Candida albicans is a normal part of the human commensal flora, however it is also one of the most common fungal species that can cause human disease. It has recently become the fourth highest cause of nosocomial (hospital-acquired) sepsis, which carries a mortality rate of approximately 40%.
C. albicans causes multiple types of infections but they can be broadly divided into two groups: mucosal and systemic. Mucosal infections present commonly in otherwise healthy women as vulvovaginal candidiasis (thrush), which up to 75% adult women will experience at least once in their life time. C. albicans can also colonise the mouth (oral candidiasis) and can be a problem in newborns and the elderly.
Systemic infection, or disseminated candidiasis, is a much more serious disease. This occurs when a patient is immunosuppressed (due to drugs, chemotherapy or HIV) and C. albicans, normally kept under control by the immune system, invades tissues and enters the bloodstream. C. albicans commonly lives in the human gut therefore invasion of the gut wall by C. albicans (for example, through an ulcer or wound) is thought to be a common way in which disseminated candidiasis can start.
C. albicans morphological forms
C. albicans has three distinct morphological forms. It forms:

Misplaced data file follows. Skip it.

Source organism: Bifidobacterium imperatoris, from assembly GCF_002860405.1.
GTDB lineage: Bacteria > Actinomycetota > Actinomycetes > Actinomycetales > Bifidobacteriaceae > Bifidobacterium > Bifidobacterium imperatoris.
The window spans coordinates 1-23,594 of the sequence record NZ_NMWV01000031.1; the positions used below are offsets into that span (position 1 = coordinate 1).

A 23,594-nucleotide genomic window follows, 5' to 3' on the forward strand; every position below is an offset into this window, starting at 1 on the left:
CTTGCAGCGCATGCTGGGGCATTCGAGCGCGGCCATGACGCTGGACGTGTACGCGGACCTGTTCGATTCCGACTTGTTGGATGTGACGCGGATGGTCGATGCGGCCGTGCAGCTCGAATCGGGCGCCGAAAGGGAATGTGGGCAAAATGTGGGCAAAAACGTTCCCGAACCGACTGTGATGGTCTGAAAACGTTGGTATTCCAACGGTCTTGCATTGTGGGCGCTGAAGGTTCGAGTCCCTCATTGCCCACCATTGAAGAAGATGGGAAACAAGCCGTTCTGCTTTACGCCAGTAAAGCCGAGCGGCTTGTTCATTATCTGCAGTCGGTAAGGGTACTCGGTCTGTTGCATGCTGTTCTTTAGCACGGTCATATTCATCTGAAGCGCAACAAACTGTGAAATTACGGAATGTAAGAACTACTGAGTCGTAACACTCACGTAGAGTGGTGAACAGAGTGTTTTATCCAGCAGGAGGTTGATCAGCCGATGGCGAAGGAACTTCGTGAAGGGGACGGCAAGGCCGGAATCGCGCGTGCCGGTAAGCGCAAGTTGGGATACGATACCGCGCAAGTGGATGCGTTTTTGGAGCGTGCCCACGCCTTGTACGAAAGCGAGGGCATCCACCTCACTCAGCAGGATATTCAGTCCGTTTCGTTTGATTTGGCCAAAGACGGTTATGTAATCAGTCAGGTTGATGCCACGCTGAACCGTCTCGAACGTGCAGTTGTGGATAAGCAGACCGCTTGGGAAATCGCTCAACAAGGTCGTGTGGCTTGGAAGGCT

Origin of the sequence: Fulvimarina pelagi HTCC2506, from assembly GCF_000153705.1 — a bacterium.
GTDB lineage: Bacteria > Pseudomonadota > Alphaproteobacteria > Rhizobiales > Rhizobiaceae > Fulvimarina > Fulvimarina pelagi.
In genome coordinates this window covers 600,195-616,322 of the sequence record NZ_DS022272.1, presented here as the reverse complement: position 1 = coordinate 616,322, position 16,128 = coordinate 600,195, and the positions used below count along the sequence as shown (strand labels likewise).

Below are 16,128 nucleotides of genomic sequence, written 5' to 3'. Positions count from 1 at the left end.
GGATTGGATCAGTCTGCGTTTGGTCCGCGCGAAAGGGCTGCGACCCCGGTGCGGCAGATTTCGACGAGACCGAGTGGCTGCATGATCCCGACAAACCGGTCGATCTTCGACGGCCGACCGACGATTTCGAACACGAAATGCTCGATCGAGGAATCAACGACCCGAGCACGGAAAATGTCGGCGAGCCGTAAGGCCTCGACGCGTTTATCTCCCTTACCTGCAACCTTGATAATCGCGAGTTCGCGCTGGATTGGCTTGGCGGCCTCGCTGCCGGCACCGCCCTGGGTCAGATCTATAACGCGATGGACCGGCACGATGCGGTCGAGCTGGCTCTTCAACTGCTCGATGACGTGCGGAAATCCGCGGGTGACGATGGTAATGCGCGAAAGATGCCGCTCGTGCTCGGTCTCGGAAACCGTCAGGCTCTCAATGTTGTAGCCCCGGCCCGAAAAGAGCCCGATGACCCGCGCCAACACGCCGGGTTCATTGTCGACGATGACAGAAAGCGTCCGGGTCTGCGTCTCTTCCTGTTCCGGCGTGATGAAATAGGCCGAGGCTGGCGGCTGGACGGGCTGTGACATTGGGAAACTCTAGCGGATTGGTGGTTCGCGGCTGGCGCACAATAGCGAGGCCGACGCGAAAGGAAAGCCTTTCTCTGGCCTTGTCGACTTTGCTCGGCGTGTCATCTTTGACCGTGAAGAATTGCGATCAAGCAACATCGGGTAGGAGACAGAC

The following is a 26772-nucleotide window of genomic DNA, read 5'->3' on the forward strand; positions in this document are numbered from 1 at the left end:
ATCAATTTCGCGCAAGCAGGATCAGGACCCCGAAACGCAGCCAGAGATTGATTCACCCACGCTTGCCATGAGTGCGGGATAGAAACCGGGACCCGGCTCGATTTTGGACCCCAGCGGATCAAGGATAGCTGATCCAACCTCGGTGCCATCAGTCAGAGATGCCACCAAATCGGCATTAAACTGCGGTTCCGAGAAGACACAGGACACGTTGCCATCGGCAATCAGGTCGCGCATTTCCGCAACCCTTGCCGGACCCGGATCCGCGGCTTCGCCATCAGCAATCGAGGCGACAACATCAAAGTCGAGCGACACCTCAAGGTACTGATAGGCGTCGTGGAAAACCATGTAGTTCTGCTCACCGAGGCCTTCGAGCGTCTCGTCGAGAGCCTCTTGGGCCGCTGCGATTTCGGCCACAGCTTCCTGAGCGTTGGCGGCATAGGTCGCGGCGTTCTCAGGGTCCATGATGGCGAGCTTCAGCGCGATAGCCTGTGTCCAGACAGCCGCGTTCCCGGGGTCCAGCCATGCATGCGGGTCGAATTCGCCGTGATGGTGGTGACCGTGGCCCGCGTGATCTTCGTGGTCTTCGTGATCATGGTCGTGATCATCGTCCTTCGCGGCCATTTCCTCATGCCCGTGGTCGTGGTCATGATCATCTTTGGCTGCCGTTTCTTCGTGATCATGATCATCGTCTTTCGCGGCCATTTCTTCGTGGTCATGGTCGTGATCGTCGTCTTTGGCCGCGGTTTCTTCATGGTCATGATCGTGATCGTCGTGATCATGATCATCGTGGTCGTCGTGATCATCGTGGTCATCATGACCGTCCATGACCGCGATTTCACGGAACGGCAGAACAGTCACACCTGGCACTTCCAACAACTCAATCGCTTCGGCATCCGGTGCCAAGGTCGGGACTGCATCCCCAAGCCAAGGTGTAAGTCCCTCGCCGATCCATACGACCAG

- a budding yeast,
- pseudohyphae ,and
- filamentous hyphae (Figure 1).
The ability to switch between these forms is dependent on a number of environmental factors and is essential for this fungus to be virulent. Mutant strains locked into just one of these morphologies have a decreased capacity to infect mice.
Figure 1. The three morphological forms of Candida albicans. Yeast (1) are small, round cells that divide by conventional cell division. True hyphae (3) are elongated cells that do not separate following cell division and are separated by specialised septa that allow passage of cytoplasm and other components between compartments. Pseudohyphae (2) are less elongated hyphae which are more constricted at septa than true hyphae. Pictures courtesy of Simon Vautier.
Immunity to C. albicans
A crucial component in the defence against C. albicans is the pattern recognition receptor, Dectin-1. Dectin-1 is expressed by innate myeloid cells such as monocytes, dendritic cells and neutrophils. Dectin-1 is required for the efficient phagocytosis and killing of C. albicans, because it binds β-glucans which form a layer within the C. albicans cell wall. Mice deficient in Dectin-1 are highly susceptible to disseminated candidiasis. Likewise, humans with the Dectin-1 polymorphism, Y238X, are much more likely to suffer from recurrent C. albicans infections.
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